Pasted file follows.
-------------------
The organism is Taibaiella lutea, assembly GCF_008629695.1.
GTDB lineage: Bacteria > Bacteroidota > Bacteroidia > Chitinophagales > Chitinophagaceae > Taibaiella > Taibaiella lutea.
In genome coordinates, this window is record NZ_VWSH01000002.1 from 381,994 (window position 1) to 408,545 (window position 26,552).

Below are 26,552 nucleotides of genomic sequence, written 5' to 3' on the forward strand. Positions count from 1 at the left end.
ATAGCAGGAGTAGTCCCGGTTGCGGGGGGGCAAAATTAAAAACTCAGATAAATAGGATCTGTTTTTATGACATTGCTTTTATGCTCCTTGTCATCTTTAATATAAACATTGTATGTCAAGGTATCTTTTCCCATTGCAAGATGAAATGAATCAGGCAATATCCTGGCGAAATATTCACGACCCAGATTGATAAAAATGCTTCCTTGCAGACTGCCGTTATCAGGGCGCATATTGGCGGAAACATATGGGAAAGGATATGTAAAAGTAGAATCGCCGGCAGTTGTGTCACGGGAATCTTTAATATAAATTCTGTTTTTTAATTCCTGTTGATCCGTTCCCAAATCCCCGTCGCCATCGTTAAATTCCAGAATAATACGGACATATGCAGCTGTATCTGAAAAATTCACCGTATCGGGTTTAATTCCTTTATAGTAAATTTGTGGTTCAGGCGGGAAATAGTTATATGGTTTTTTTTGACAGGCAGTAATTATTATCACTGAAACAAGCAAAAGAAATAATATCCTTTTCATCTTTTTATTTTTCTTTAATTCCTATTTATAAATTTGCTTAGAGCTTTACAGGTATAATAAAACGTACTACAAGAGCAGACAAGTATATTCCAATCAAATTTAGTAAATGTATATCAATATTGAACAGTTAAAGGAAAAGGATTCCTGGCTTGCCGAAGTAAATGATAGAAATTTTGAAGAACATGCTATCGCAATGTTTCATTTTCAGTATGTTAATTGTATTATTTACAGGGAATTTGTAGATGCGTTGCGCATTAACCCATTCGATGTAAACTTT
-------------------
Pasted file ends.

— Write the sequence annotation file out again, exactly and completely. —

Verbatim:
The organism is Taibaiella lutea, assembly GCF_008629695.1.
GTDB lineage: Bacteria > Bacteroidota > Bacteroidia > Chitinophagales > Chitinophagaceae > Taibaiella > Taibaiella lutea.
In genome coordinates, this window is record NZ_VWSH01000002.1 from 381,994 (window position 1) to 408,545 (window position 26,552).

Below are 26,552 nucleotides of genomic sequence, written 5' to 3' on the forward strand. Positions count from 1 at the left end.
ATAGCAGGAGTAGTCCCGGTTGCGGGGGGGCAAAATTAAAAACTCAGATAAATAGGATCTGTTTTTATGACATTGCTTTTATGCTCCTTGTCATCTTTAATATAAACATTGTATGTCAAGGTATCTTTTCCCATTGCAAGATGAAATGAATCAGGCAATATCCTGGCGAAATATTCACGACCCAGATTGATAAAAATGCTTCCTTGCAGACTGCCGTTATCAGGGCGCATATTGGCGGAAACATATGGGAAAGGATATGTAAAAGTAGAATCGCCGGCAGTTGTGTCACGGGAATCTTTAATATAAATTCTGTTTTTTAATTCCTGTTGATCCGTTCCCAAATCCCCGTCGCCATCGTTAAATTCCAGAATAATACGGACATATGCAGCTGTATCTGAAAAATTCACCGTATCGGGTTTAATTCCTTTATAGTAAATTTGTGGTTCAGGCGGGAAATAGTTATATGGTTTTTTTTGACAGGCAGTAATTATTATCACTGAAACAAGCAAAAGAAATAATATCCTTTTCATCTTTTTATTTTTCTTTAATTCCTATTTATAAATTTGCTTAGAGCTTTACAGGTATAATAAAACGTACTACAAGAGCAGACAAGTATATTCCAATCAAATTTAGTAAATGTATATCAATATTGAACAGTTAAAGGAAAAGGATTCCTGGCTTGCCGAAGTAAATGATAGAAATTTTGAAGAACATGCTATCGCAATGTTTCATTTTCAGTATGTTAATTGTATTATTTACAGGGAATTTGTAGATGCGTTGCGCATTAACCCATTCGATGTAAACTTT